July 27, 2006 Geneva, Switzerland --
There is a good news, bad news scenario this week. First the bad news, the World Health Organization (WHO) published a report that too much sun kills up to 60,000 people worldwide each year. The bulk of the deaths are from skin cancers caused by excess exposure to the sun's harmful rays, ultraviolet radiation (UVR).
UVR also causes sunburn, triggers cold sores and ages the skin, according to the report, the first to outline the global health burden of sun exposure. "We all need some sun, but too much sun can be dangerous - and even deadly," said Dr Maria Neira, Director for Public Health and the Environment at WHO, "Fortunately, diseases from UV such as malignant melanomas, other skin cancers and cataracts are almost entirely preventable through simple protective measures."
You want a sunscreen that blocks both UVA and UVB, that has a high SPF, and that is waterproof
-- Dr. Jeffrey C. Salomon, Assistant Clinical Professor Yale University School of Medicine
Be careful in the sun this summer. Although the sun screens are improving, only mad dogs and Englishmen go out in the midday sun. It's best to cover up between 10:00 A.M. and 2:00 P.M.
FDA Approval of a New Sunscreen Containing Mexoryl
Now for the good news, A new sunscreen just approved by the U.S. Food and Drug Administration promises protection for the full range of both ultraviolet A and B rays.
Anthelios SX, made by L'Oreal, is new in that it contains ecamsule (Mexoryl), an agent that shields skin from short-wave UVA rays -- something sunscreens currently available in the U.S. are unable to do. The product will be available to consumers this fall.
"There is nothing like this in the U.S.," said Dr. Darrell S. Rigel, a clinical professor of Dermatology at New York University and advisor to L'Oreal. "Basically, it lasts longer, and it gives better protection against UVA."
But What About the Health Benefit of the Sun?
It is true that the human skin can convert sunshine into necessary vitamin D. Too little vitamin D is a concern for proper health. But too much of a good thing can be harmful, even deadly.
The key is to get just enough exposure to foster good health without incurring risk. UVR can neither be seen nor felt, therefore, we need an empirical monitoring number to know what the amount of radiation is for the day such as the global solar UV index. Most U.S. papers publish the "tanning index" a range from 1-10 with 10 being the most extreme level.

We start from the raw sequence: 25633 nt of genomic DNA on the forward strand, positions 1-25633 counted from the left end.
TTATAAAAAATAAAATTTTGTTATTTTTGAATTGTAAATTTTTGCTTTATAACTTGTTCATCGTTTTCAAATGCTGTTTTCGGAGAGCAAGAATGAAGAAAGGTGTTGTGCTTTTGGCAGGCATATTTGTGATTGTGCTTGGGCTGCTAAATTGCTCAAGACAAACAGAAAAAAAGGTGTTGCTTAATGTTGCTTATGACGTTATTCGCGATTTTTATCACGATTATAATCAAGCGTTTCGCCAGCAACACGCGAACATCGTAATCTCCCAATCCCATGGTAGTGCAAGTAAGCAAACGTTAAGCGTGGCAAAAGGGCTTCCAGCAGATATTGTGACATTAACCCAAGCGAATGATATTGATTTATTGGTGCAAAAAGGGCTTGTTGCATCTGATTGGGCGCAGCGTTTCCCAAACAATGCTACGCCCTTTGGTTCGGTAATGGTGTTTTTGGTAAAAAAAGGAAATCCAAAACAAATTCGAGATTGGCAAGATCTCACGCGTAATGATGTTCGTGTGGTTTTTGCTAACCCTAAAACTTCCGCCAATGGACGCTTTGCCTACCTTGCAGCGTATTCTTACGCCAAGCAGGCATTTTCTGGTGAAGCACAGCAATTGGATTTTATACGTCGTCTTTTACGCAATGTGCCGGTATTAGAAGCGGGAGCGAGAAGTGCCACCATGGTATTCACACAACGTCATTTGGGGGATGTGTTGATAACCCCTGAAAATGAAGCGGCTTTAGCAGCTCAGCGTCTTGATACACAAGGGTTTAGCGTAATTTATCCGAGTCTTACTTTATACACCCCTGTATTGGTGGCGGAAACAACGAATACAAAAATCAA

Harmful radiation levels vary with the time of day and year. Levels are highest when the sun is higher in the sky, typically between 10am and 2pm. Latitude and altitude also alter exposure. The closer to equatorial regions and the higher the altitude, the higher the risk of exposure to too much UVR.
The higher the UV index, the higher the risk of skin and eye damage. When the UV Index predicts radiation levels of 3 (moderate) or above, sun safety practices should be taken, WHO recommends.
Also, the reflective nature of the surroundings can amplify UVR. Grass, soil and water reflect less than 10% of UVR, but fresh snow reflects as much as 80%, dry beach sand about.
Good Sun Sense:
Limit time in the midday sun between 10:00 A.M. - 2:00 P.M.
To get your vitamin D, spend just 15 minutes in the sun before 10:00 A.M. or after 2:00 P.M.
Wear protective clothing including hats and sunglasses (with UV protection)
Use sunscreen of sun protection factor (SPF) 15+
Avoid sun lamps and tanning parlors (sorry health clubs)
Chemical Sun screens Actually Break Down in the Sun
"A lot of sunscreens break down in the sun. That's the dirty little secret that no one talks about," said Dr. Jeffrey C. Salomon, an assistant clinical professor of plastic surgery at Yale University School of Medicine. "In most sunscreens, there are both chemical and physical sun blocks."
Sun blocks such as zinc oxide and titanium physically block the sun from coming in, Salomon said. "Chemical sun blocks break down rapidly in the sun," he said. "You want a sunscreen that blocks both UVA and UVB, that has a high SPF, and that is waterproof."
"It's best to use a sun block that contains both physical as well as chemical blockers," Salomon advised. Salomon recommends putting a shot-glass-size amount of sun block on each arm and leg and on the chest and back. In addition, it should be put on at least 30 minutes before going into the sun and reapplied every two hours.
Source: World Health Organization
More Like This
(3/9/2006) Tanning Beds, Sunshine and Vitamin D, Optimum Dosages to Be Determined
(5/23/2005) Sun Bathing in Moderation May Help Prevent Cancer, Even Skin Cancer
(7/9/2004) Vitamin D From Sunlight Shown to Fight Cancer
(4/18/2003) UK Doctors Advise Against Tanning Beds
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